New Zealanders have made a profound impact in the areas of art, poetry, music, film, and architecture. Not only have the artists reached local recognition, but also gained worldwide apperception. New Kiwi self-confidence is revealed intensely in literature, film and theater. Opera diva Kiri Te Kanawa performs regularly nationally and internationally. Writers such as Witi Ihimaera, Albert Wendt, Patricia Grace, and Keri Hulme are also international figures.
In the past, Kiwis were hostile towards art. In 1982, the McDougall Gallery in Christchurch planned to spend $10,000 on a painting by Colin McCahon, arguably the country's most significant and contentious painter, and this triggered ire among locals. At present, however, McCahon's paintings are auctioned at very high prices in many international collections.
A contemporary of McCahon is Gordon Walters, an artist who examines the relationship between a deliberately narrow range of forms, mostly the koru or fern bud. The rendering of this local Maori symbol in a recognizable European abstract style, which is almost similar to Klee or Mondrian, gives Walters' work a distinctively New Zealand flavor.
Housing many collections of modern New Zealand art is Auckland's Aotea Centre. Many newcomers and established international New Zealand artists such as Sir Toss Woollaston, Gretchen Albrecht, Pat Hanly, and Ralph Hotere have their works displayed in art galleries around the country.
Visual art is another increasing art form in New Zealand. Most visual artists here are involved with matters concerning political causes or movements. Works of Maori women such as Robyn Kahukiwa, Kura Te Waru Rewiri, and Shona Rapira Davies illustrate a concern for the land, whanau (family), antiracism and antisexism, and reflect the revival of Maori pride and values.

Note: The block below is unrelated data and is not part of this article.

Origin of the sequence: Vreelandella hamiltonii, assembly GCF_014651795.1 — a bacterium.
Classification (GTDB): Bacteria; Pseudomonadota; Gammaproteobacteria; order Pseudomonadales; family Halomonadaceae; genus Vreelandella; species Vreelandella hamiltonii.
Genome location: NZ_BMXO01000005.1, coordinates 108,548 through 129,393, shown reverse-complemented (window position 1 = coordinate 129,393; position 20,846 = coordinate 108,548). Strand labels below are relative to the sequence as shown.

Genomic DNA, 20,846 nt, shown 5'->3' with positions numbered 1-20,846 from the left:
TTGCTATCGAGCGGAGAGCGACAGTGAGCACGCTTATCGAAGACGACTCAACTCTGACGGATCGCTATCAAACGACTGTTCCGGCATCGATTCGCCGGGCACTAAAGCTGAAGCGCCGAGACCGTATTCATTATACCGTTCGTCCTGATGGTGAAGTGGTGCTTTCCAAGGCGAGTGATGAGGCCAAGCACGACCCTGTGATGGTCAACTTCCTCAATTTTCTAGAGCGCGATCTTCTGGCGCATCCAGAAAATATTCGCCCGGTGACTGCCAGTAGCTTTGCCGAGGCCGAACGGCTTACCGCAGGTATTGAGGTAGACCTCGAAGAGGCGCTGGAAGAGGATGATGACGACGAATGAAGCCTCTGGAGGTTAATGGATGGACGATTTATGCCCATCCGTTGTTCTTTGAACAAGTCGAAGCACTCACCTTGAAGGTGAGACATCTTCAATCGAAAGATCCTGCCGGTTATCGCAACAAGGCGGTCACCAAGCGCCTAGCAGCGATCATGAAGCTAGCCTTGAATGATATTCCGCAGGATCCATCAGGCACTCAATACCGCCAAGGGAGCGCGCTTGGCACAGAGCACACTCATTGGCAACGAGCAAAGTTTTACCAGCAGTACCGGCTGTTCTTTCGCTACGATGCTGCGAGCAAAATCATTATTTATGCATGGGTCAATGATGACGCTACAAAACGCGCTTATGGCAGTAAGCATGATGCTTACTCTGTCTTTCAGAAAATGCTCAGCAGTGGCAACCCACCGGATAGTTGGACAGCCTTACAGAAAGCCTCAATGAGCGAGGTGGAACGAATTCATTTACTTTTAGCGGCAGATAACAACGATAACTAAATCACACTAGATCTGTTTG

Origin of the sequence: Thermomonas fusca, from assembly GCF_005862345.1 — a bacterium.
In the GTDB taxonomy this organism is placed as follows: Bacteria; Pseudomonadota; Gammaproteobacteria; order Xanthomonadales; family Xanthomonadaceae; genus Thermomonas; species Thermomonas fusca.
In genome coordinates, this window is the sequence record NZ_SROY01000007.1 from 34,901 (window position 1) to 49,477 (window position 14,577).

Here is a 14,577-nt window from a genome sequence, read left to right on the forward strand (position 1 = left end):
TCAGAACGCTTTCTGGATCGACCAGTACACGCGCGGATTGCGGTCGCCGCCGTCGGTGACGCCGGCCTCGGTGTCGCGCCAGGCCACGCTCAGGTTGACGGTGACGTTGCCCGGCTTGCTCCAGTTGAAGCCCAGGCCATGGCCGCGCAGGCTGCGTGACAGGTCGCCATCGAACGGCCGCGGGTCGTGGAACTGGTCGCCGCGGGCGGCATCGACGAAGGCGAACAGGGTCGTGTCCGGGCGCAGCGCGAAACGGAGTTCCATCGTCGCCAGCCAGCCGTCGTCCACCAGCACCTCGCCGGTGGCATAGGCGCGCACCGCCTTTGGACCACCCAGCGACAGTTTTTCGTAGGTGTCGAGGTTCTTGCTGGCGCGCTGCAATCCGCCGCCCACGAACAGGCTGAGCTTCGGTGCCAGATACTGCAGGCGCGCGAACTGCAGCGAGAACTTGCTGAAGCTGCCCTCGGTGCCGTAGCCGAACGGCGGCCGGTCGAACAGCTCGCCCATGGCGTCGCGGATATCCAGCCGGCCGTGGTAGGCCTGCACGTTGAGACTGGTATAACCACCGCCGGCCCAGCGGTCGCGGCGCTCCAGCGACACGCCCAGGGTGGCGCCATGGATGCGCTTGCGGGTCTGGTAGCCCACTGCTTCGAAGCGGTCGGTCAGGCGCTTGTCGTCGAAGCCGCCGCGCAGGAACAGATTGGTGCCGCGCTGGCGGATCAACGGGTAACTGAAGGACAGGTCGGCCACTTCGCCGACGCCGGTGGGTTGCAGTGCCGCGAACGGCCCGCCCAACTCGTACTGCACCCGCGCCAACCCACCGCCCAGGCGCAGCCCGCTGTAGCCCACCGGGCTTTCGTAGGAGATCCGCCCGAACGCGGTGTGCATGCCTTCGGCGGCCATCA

The greatest expatriate artist of New Zealand was Len Lye (1901-80) who won an international reputation as a pioneer of direct film techniques (scratching images directly on to celluloid) and kinetic sculptor. His works can be viewed at the Govett-Brewster Gallery in New Plymouth, which specializes in the works of New Zealand sculptors.
Prose and Poetry
Novelist Janet Frame realized her love for writing ever since she was a mere child growing up in a poor South Island family. Born in 1924, Frame has published over 20 novels, four collections of stories, poetry and children's books, and three volumes of autobiography - To the Island, An Angel at My Table, and The Envoy From Mirror City.
Other Maori and Pacific Island post-colonial novelists include Witi Ihmaera, Patricia Grace, and Albert Wendt. All have had an impact on the New Zealand literary scene in the 1980s and '90s. Award winning novelist Keri Hulme achieved worldwide literary status with her Booker Prize winning novel, The Bone People, in 1985 and is still writing from her home in the South Island.
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